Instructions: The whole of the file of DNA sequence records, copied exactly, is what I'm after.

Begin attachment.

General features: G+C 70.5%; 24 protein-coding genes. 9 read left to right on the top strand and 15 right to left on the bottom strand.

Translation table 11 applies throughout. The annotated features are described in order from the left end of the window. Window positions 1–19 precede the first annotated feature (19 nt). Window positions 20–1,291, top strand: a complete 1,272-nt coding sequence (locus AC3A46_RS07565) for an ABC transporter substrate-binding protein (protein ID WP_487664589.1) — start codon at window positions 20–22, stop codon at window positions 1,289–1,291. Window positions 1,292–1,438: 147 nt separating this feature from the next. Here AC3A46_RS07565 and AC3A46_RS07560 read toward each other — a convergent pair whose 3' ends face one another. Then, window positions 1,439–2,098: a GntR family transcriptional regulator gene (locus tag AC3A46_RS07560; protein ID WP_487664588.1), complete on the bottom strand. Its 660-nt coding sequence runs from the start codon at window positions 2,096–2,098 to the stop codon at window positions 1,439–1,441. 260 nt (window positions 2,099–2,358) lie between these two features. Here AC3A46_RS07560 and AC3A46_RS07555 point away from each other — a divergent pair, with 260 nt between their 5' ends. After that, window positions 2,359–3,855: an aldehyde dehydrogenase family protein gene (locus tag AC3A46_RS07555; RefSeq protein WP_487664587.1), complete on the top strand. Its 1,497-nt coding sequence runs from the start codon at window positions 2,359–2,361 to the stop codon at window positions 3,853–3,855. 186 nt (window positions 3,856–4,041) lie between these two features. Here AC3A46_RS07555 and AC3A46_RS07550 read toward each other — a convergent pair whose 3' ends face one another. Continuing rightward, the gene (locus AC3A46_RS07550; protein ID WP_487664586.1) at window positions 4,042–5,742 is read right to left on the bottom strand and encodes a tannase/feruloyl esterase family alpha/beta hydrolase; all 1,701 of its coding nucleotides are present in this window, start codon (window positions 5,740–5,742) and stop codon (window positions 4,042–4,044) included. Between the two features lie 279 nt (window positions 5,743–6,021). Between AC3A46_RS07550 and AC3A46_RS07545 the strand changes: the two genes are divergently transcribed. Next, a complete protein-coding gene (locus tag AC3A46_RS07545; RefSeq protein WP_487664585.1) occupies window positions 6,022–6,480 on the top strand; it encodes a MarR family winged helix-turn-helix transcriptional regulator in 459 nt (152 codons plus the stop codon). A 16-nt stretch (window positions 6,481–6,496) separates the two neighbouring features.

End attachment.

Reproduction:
General features: G+C 70.5%; 24 protein-coding genes. 9 read left to right on the top strand and 15 right to left on the bottom strand.

Translation table 11 applies throughout. The annotated features are described in order from the left end of the window. Window positions 1–19 precede the first annotated feature (19 nt). Window positions 20–1,291, top strand: a complete 1,272-nt coding sequence (locus AC3A46_RS07565) for an ABC transporter substrate-binding protein (protein ID WP_487664589.1) — start codon at window positions 20–22, stop codon at window positions 1,289–1,291. Window positions 1,292–1,438: 147 nt separating this feature from the next. Here AC3A46_RS07565 and AC3A46_RS07560 read toward each other — a convergent pair whose 3' ends face one another. Then, window positions 1,439–2,098: a GntR family transcriptional regulator gene (locus tag AC3A46_RS07560; protein ID WP_487664588.1), complete on the bottom strand. Its 660-nt coding sequence runs from the start codon at window positions 2,096–2,098 to the stop codon at window positions 1,439–1,441. 260 nt (window positions 2,099–2,358) lie between these two features. Here AC3A46_RS07560 and AC3A46_RS07555 point away from each other — a divergent pair, with 260 nt between their 5' ends. After that, window positions 2,359–3,855: an aldehyde dehydrogenase family protein gene (locus tag AC3A46_RS07555; RefSeq protein WP_487664587.1), complete on the top strand. Its 1,497-nt coding sequence runs from the start codon at window positions 2,359–2,361 to the stop codon at window positions 3,853–3,855. 186 nt (window positions 3,856–4,041) lie between these two features. Here AC3A46_RS07555 and AC3A46_RS07550 read toward each other — a convergent pair whose 3' ends face one another. Continuing rightward, the gene (locus AC3A46_RS07550; protein ID WP_487664586.1) at window positions 4,042–5,742 is read right to left on the bottom strand and encodes a tannase/feruloyl esterase family alpha/beta hydrolase; all 1,701 of its coding nucleotides are present in this window, start codon (window positions 5,740–5,742) and stop codon (window positions 4,042–4,044) included. Between the two features lie 279 nt (window positions 5,743–6,021). Between AC3A46_RS07550 and AC3A46_RS07545 the strand changes: the two genes are divergently transcribed. Next, a complete protein-coding gene (locus tag AC3A46_RS07545; RefSeq protein WP_487664585.1) occupies window positions 6,022–6,480 on the top strand; it encodes a MarR family winged helix-turn-helix transcriptional regulator in 459 nt (152 codons plus the stop codon). A 16-nt stretch (window positions 6,481–6,496) separates the two neighbouring features.